Wednesday, April 27, 2011

Fed Funds Trajectory - Before and After the Fed Annoucement

Fed Funds futures fell very slightly in response to today's speech and Q&A with Bernanke. Take a look at the response in other markets.

S&P 500
Before : 1347
After : 1357

2 year
Before : 0.66
After : 0.64
10 Year
Before : 3.35
After : 3.35
30 Year
Before : 4.42
After : 4.45

Inflation Expectations (based on 2 year inflation swaps)
Before : 2.66
After : 2.65

Bloomberg Commodity Index
Before : 1764.38
After : 1766.98

There's nothing shocking here because there was nothing shocking about the Bernanke's speech. Still, all of these moves are entirely consistent with the view that 1) The Fed can increase AD -- and that 2) Higher AD won't push prices significantly higher, even in the short run.

It's also worth noting that 30 Year Treasury yields rose 6.9 basis points today, while 30 Year TIPS rose 5.6 basis points. 10 Year Treasury yields rose 4.8 basis points and 10 year TIPS rose 4.5 basis points. That strongly implies that higher interest rates (as well as higher equity and commodity prices) are not a result of higher expected inflation, but of higher expected real growth.

Monday, April 25, 2011

Don Boudreaux makes a good point (about why NGDP should be the focus of macro)

On this podcast Don Boudreaux makes the best argument I've heard in defense of the Fed's monetary policy since 2008 (ironic, since he is anything but a friend of the Fed), at least if you think like the typical economist.

He asks what the difference is between changing the rate of inflation from say, 14% to 4% is from changing it from 3% to 0%.

It could be argued that at 4% inflation real wages were gradually pushed down whereas at 0% they aren't, but all things considered his point stands up very well so long as you are focusing on inflation.

If you look at NGDP however, this question can be easily answered. The Fed hasn't allowed NGDP to adequately grow. Compare the early 80's with the late 00's for example.

FRED Graph

FRED Graph

Looking at it like this it's pretty obvious that money was tighter in the Great Recession than in the early 80's.

Boudreaux also makes the Austrian argument that inflation should be defined as an increase in the money supply as opposed to an increase in the price level. I've never really understood this. I suppose Austrians are implicitly trying to apply the negative associations people have with the word "inflation" to increases in the money supply, which Austrians don't like. But people don't care about the money supply, they care about inflation.

And what about the early to mid 90's, when the money supply fell and velocity rose? Will Austrians really admit that they thought this period was deflationary? If not, they are admitting that velocity matters. If velocity matters than the recent, massive decline in velocity merits an equally large increase in the money supply. If only the money supply matters then I guess they don't really believe that the supposed stock market bubble was caused by monetary policy, not in the way they define it anyway.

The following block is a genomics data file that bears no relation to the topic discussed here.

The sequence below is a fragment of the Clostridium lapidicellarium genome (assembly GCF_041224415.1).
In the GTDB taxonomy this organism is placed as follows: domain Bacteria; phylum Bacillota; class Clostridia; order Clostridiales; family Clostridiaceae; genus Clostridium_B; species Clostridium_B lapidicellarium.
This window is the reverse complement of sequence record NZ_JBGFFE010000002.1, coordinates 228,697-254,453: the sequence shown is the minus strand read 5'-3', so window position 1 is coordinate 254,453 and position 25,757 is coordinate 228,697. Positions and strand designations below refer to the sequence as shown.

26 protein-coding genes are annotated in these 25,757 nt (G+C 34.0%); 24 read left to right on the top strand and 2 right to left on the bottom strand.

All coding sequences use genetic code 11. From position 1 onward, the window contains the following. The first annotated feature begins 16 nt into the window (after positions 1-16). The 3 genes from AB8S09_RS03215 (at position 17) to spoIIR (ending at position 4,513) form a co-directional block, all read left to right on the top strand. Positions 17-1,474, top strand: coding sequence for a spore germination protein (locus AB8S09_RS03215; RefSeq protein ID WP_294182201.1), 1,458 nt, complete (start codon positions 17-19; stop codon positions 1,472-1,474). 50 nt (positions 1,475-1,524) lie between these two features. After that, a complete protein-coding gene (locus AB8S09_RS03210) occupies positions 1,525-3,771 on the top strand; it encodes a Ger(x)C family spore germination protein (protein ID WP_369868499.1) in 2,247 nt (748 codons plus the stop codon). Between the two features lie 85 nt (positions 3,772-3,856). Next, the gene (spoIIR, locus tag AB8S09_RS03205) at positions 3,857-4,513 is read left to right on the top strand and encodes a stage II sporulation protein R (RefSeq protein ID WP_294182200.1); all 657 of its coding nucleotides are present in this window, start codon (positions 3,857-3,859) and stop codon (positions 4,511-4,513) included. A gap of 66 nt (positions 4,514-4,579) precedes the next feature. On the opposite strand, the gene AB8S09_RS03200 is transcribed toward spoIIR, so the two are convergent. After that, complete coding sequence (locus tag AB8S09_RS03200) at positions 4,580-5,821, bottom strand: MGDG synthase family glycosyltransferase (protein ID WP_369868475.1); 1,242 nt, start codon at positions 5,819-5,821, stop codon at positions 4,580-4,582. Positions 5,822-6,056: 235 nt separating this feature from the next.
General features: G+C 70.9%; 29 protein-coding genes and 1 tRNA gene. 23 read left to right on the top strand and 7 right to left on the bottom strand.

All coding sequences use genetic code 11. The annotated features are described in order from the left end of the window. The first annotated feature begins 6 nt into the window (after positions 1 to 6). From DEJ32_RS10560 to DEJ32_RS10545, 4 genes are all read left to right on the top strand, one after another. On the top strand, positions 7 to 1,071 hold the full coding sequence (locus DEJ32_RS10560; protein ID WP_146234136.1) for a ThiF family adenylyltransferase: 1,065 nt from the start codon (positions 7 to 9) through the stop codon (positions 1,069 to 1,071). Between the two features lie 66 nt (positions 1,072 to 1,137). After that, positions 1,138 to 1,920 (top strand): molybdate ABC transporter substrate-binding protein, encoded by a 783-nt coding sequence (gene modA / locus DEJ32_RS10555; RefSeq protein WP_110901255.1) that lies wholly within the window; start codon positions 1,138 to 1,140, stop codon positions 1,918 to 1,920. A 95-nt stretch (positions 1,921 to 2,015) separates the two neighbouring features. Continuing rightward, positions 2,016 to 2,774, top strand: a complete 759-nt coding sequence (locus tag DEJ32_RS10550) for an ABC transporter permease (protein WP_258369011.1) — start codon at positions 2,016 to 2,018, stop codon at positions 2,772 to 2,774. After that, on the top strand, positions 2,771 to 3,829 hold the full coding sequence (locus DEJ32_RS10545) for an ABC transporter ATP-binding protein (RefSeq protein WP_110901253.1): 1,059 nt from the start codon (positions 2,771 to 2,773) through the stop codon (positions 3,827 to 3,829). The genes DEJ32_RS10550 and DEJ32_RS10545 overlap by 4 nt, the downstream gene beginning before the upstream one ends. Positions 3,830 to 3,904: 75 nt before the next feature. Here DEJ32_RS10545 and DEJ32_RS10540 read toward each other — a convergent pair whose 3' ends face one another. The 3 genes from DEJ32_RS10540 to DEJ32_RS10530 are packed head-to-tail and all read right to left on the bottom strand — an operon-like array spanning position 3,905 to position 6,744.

(Edit: Another obvious problem with lowering the inflation target is that we were in the midst of a financial crisis!)

Fetishization of the First Derivative, Food, and Energy

We keep hearing inflation hawks claiming that inflation is upon us. This claims can only be taken seriously if one ignores price levels and focuses on year over year changes in prices.
FRED Graph

It's quite clear that headline CPI (meaning including food and energy prices) is still well below its longer term trend.

Another claim is that rising food and energy prices somehow more accurately reflect inflation than non-food and energy prices. This is another reason we should focus on NGDP and not CPI inflation. NGDP is clearly below trend, and is continuing to grow below its trend rate. Unless this changes, there either 1) no risk for inflation, or 2) nothing the Fed should do about it.

1) If this recent bump in inflation doesn't coincide with higher NGDP growth, not only shouldn't the Fed worry about it, they should try ease policy more. Any response to the recent "bout of inflation" will lead to more instability, not less. Unless we see higher NGDP growth, we can't see higher inflation unless the US undergone a real supply shock.

2) Now, if the US has undergone a supply shock and its productive capacity is greatly below 2008 levels, the Fed is damned either way. Either they can allow higher inflation (and keep NGDP growth at a similar rate), or they can keep inflation "in check" at ~2% (even though CPI is still well below trend!) and allow much higher unemployment (lower NGDP growth). Given the fact that unemployment is 8.8%, I think it's obvious that higher inflation would be preferable in this case. It would erode real wages and real debts could lower unemployment and reduce housing/financial problems.

The good news is that, at the moment, case #1 appears to be correct.

FRED Graph